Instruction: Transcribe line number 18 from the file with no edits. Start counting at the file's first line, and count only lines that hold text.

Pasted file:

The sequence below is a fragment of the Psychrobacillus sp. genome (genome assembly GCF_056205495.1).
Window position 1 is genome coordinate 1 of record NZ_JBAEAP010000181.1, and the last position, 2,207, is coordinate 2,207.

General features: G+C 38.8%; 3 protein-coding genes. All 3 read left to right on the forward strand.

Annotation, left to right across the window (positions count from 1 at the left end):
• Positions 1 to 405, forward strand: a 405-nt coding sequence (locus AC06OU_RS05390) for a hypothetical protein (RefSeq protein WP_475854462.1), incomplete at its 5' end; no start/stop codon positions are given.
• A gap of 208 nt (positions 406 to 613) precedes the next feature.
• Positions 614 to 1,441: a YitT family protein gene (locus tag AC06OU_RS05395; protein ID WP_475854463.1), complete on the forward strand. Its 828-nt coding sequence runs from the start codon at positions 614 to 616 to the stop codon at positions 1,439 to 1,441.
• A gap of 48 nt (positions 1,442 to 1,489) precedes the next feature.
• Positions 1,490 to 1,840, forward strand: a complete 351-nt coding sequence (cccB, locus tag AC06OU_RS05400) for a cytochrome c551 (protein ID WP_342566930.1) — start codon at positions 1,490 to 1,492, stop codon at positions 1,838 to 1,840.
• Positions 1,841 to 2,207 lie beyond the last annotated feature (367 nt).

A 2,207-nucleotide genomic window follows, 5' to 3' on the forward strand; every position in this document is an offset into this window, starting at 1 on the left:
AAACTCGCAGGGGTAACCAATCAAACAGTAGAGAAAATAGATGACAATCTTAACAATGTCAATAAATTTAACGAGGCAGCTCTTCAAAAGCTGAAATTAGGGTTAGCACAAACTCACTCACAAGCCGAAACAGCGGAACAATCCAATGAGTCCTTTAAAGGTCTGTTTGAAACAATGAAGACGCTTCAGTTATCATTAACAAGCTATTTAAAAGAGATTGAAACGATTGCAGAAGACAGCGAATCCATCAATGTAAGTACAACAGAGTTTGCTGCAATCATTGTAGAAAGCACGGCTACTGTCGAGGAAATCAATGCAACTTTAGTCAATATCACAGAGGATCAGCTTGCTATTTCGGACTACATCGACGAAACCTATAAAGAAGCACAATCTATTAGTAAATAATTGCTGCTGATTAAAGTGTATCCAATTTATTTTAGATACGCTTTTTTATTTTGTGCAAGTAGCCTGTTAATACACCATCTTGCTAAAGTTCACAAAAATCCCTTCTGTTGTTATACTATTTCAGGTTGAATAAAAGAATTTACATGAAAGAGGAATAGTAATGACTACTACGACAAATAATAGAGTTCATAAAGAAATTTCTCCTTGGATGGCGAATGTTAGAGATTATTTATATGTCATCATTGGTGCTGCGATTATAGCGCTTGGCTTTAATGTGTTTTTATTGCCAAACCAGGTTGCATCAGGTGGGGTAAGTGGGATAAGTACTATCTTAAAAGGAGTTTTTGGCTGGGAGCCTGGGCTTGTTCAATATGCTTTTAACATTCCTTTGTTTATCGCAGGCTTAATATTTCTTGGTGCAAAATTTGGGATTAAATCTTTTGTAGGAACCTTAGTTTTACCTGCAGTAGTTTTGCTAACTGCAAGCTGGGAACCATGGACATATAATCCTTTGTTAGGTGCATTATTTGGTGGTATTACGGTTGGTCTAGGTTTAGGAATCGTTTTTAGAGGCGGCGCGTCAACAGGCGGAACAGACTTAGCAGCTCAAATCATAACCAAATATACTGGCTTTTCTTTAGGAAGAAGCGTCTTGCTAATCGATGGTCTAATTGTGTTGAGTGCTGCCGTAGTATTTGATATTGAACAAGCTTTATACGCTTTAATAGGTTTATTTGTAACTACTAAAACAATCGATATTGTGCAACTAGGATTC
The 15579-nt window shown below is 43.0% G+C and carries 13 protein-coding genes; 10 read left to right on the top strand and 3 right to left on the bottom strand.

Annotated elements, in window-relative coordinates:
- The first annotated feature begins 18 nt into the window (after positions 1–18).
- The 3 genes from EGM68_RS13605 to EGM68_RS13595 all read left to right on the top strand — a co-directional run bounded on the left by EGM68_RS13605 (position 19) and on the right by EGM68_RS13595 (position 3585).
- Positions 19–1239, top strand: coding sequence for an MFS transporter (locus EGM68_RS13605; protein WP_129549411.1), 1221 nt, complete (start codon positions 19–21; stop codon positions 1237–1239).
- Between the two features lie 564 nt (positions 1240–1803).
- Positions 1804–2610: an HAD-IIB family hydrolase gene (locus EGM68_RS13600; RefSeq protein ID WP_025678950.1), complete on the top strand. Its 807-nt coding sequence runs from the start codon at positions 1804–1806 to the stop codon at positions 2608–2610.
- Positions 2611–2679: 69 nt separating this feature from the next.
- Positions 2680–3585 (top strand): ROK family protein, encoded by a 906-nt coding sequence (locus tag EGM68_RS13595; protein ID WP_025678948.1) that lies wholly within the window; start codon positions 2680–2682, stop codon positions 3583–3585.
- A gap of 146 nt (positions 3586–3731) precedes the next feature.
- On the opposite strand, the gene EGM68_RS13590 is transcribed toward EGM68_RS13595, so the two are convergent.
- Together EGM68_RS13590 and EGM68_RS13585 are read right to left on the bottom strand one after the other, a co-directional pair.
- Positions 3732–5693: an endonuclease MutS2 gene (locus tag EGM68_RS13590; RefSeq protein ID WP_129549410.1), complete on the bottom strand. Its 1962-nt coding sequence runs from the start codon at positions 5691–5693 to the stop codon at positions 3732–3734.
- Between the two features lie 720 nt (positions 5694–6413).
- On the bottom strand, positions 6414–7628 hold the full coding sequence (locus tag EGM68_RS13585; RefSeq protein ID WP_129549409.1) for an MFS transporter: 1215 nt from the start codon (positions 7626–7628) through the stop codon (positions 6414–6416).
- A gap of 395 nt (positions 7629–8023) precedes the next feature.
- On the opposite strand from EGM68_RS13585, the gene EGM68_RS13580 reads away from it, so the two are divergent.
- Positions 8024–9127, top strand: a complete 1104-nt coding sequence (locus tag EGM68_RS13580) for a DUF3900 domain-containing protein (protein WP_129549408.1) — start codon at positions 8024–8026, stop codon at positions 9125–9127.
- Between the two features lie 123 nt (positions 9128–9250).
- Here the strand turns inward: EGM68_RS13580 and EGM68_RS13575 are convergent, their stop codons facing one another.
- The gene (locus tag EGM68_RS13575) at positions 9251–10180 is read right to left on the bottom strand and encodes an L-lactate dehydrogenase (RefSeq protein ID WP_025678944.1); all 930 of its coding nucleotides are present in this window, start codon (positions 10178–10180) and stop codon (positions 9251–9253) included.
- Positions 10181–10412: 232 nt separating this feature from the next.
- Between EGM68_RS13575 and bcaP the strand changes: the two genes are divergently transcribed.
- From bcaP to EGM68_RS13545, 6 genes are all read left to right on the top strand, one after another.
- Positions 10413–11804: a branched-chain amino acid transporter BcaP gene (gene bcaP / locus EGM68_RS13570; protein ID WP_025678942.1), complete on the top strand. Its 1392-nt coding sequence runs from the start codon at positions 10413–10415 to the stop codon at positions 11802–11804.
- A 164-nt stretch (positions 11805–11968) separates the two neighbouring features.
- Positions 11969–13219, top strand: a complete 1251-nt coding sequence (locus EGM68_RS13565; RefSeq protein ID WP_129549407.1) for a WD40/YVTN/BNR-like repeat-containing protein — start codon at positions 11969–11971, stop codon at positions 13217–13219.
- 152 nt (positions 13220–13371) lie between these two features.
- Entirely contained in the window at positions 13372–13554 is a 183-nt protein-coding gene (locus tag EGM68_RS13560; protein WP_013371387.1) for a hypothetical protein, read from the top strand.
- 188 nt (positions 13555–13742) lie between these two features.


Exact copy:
- Between the two features lie 564 nt (positions 1240–1803).